He has asked us to give an example of a beer or beer style that challenged our comfort zone and describe the outcome, not necessarily a binary of shun or shout-out, but taking in the intermediate.
I’ll give two examples, both illustrative I think of the relative nature of taste and consumer choice. Since my early years drinking beer were prior to the onset of craft brews, my palate was adjusted to 5% abv beer.
That was the commercial norm in Canada including for the few imports we had. The only “strong” beer available in the later 70s in Quebec province, my birthplace, was Brador, at 6.2%. This was something rarely consumed due to its higher strength, it was regarded as something for a special occasion, not a go-to. It was also hard to find, relatively.
The car trips down to Plattsburgh, NY did produce a wider range, but as American adjunct lager was mostly available, we were still in the c. 5% area. The odd Belgian or English import exceeded 5% but it was hard to tell since alcohol percentage was often not stated on the label. Anyway these were occasional, specialty items.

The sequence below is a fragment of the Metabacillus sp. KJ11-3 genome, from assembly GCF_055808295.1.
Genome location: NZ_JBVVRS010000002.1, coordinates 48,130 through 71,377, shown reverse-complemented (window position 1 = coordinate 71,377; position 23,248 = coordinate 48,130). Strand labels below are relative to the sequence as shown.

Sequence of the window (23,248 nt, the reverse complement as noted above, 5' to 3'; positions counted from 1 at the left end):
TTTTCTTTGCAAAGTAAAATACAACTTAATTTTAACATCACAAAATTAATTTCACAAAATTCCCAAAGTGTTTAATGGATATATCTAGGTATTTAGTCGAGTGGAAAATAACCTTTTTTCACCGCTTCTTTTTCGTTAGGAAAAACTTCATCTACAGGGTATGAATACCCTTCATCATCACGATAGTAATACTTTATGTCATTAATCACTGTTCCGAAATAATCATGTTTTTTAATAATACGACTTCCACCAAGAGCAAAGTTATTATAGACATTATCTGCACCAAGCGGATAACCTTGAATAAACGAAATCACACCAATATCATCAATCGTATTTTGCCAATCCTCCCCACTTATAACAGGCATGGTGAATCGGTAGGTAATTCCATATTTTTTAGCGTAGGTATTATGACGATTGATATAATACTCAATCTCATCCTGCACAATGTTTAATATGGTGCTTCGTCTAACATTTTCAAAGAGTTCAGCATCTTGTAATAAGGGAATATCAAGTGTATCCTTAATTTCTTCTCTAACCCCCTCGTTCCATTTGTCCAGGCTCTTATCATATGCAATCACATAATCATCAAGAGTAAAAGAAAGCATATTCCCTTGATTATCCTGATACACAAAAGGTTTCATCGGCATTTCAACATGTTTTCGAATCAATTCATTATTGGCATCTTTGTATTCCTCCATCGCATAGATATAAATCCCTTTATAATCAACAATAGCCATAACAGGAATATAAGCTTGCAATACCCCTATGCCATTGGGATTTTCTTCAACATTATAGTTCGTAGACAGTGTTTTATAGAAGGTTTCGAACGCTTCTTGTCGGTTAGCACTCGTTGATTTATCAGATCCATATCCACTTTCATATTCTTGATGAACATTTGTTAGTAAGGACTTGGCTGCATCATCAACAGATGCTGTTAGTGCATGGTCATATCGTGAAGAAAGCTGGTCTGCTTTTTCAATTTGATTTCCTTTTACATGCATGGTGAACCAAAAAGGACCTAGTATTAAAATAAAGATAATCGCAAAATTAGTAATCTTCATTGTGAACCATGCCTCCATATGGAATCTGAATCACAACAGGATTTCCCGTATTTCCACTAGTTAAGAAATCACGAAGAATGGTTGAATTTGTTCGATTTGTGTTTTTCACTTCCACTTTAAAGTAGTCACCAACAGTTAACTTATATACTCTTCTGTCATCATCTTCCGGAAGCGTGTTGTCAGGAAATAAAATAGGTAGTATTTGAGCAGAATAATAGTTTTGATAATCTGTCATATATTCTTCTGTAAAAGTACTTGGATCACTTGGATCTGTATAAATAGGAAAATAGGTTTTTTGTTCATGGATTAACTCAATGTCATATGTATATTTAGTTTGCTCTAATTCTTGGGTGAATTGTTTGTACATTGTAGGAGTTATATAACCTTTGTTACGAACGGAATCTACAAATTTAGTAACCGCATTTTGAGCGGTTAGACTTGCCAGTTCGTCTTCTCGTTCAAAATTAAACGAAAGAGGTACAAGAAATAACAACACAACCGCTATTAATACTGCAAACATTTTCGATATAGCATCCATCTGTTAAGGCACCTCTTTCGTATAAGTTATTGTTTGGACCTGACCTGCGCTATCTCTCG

I actually recall having early craft beers higher than 5%, and not liking them in the sense they seemed to have a different effect on me. I didn’t like the more “heady” feel of the stronger beer. It took years for me to broach them regularly especially on a weekday. So I did get to like them although I still always want to know what I’m taking in and how strong.
It shows the relativity of the beer experience, what one is used to is the norm, and it takes time to break the mould.
The other example I’d give, with the result of take-or-leave, is the American hop taste. Starting about 1983 my wife and I travelled regularly to the U.K. and the taste of pale ale and cask bitter became encoded, in part I think because the English hops at the base were so good. The best of these beers were the apotheosis IMO including Old Hooky, Courage Director’s and Best Bitter, Fuller ESB, Young’s Special, Old Peculier, but also many others. Bottled Guinness, too, and Courage Imperial Russian Stout.
When American Cascade hop-based beers became regularly available in the later 80s-90s, it was a shock to the palate, so different was the grapefruit-and-white pith taste. It took me years to come to terms with it and now I like it when it is particularly well done. (I find addition of Amarillo helps a lot with its Seville orange signature). But to this day the first taste, even of a “good” one, is somewhat off-putting: in this sense I never left the comfort zone, defined for me by the top-end of English bitter.
Is the English taste the best, based as it was on the local hop yards, fruity English yeasts, and two-row malts? Or is it just a matter of time, place, and habit? I’d say the former, on purely gastronomic grounds. The fact that so many English have cottoned to the American taste suggests perhaps I’m wrong. Or maybe they are.